On oil, world markets and the cost of having our resources 'landlocked'
How would you like to take $40 million a day, wrap it in a nice ribbon and send it to President Obama?
Because that is what we in Canada are doing now, every single day.
The energy sector is Canada's strongest export sector by an overwhelming margin, with a value approaching $100 billion a year. It is predominantly made up of electricity, coal, natural gas and oil. The energy industry, together with its hundreds of thousands of employees and tens of thousands of suppliers, represents one of the most important components of the federal government’s tax base.
A relatively small economy like Canada's needs things which it can trade. Canadians trade wheat, natural resources, and manufactured goods, and Canadians trade energy. Without trade, imports become expensive and the country's participation in the global economy diminishes.
The commodity Canada is currently having trouble trading is oil. We can't get it to world markets and consequently are captive to the US market. At the moment, a barrel of oil worth $120 on the world market is selling in the US midwest at $70 – $80 a barrel. This discount helps the US and hurts the Canadian economy to the tune of $40 million a day. Obama wants that cheap oil of course, as would any loyal American.
The $40 million loss impacts all of Canada, which is why the federal government, with the national interest in mind, is outspoken in its support of oil exports.
There's an argument being proposed that it's better to keep the oil here in Canada because it keeps Canadian energy prices low. The argument is an argument against trade. Should Canada keep its wheat home too? And forest products?
Canada needs to trade and the best place to trade at the moment is with Asian markets. The US economy is flat and Europe is flatter.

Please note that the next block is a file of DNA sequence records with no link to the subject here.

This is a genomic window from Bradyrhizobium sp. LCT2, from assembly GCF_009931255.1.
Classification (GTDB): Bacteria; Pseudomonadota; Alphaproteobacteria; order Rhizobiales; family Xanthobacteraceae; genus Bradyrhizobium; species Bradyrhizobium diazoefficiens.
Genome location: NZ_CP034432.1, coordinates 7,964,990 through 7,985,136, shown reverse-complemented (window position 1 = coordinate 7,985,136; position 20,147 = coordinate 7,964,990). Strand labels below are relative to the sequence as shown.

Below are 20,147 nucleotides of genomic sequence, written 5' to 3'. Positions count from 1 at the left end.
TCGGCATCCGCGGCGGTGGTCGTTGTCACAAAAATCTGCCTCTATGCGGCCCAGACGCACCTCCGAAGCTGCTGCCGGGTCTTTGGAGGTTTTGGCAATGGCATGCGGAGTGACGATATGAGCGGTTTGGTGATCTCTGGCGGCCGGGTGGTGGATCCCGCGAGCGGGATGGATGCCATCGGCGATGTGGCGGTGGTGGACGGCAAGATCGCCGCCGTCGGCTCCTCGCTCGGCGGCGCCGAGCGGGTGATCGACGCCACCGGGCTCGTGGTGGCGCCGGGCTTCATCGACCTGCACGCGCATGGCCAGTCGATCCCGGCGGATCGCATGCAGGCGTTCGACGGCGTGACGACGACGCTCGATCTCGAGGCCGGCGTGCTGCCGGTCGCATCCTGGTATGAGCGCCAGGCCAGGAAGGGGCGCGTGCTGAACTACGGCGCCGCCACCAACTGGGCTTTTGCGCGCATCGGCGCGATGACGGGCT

To get its full value, Canadian oil needs to be able to get to Asia – and there's the challenge. To reach Asia, the pipelines need to go through BC, and onto tankers at the BC coastline.
Enbridge plans to ship 550,000 barrels a day by pipeline to a terminal at Kitimat, where it will be loaded onto tankers, which will use Douglas Channel to reach open water. They have stated that they are open to considering an alternate terminal at Prince Rupert.
The Enbridge proposal is currently in the hands of the National Energy Board, whose job is to determine two issues: whether Enbridge's plan is environmentally safe and whether it is in the public interest.
The second proposal, still in the early part of the consultation and development phase, is Kinder Morgan's plan to ship 850,000 barrels a day to its terminal in Burrard Inlet, then by tankers out of the Port of Vancouver. Formal hearings are still about two years away.
The Kinder Morgan (Trans Mountain) pipeline has shipped oil to the Port of Vancouver since 1953. Currently about 300,000 barrels a day arrive in the lower mainland and between 5 and10 tankers a month carry the oil to various destinations. The increased supply will need about 20 tankers a month.
Port Metro Vancouver is Canada's largest port and is the primary gateway to the Asia-Pacific. It plays a vital role in getting Canadian goods to market and serves a critical national interest. It prides itself on its safety record and considers itself a model for other ports around the world.
The port require all loaded tankers to be escorted by two tugs and have two pilots aboard. The tankers are double hulled and have multiple compartments, so if one is compromised the oil can be pumped into others. The tankers have been moving in and out of the Port of Vancouver since 1953 without incident.
It is not surprising that people in Vancouver are extremely unenthusiastic about more tankers in Burrard Inlet. We have a beautiful city in a spectacular natural setting. There's too much risk, it is said, and too little benefit to Vancouver. Local mayors have already concluded, at this very preliminary stage, that they are strongly opposed.
There is no question that we need to be very careful about moving oil in BC waters. Any spill will cause damage and a large spill would be shattering to local economies and to the environment. Government regulatory agencies need to be extremely cautious in their approach.
But that caution does not require that local governments should, at this point, stand in front of the pipeline and the ships, arms crossed. The proponents should have the opportunity to develop their proposal and present their case. With the information available at that time, governments, regulators and the community can make an informed decision as to whether the risks are too great.
And we can decide as well whether our daily grant to the USA should continue.
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– post by Suzanne Anton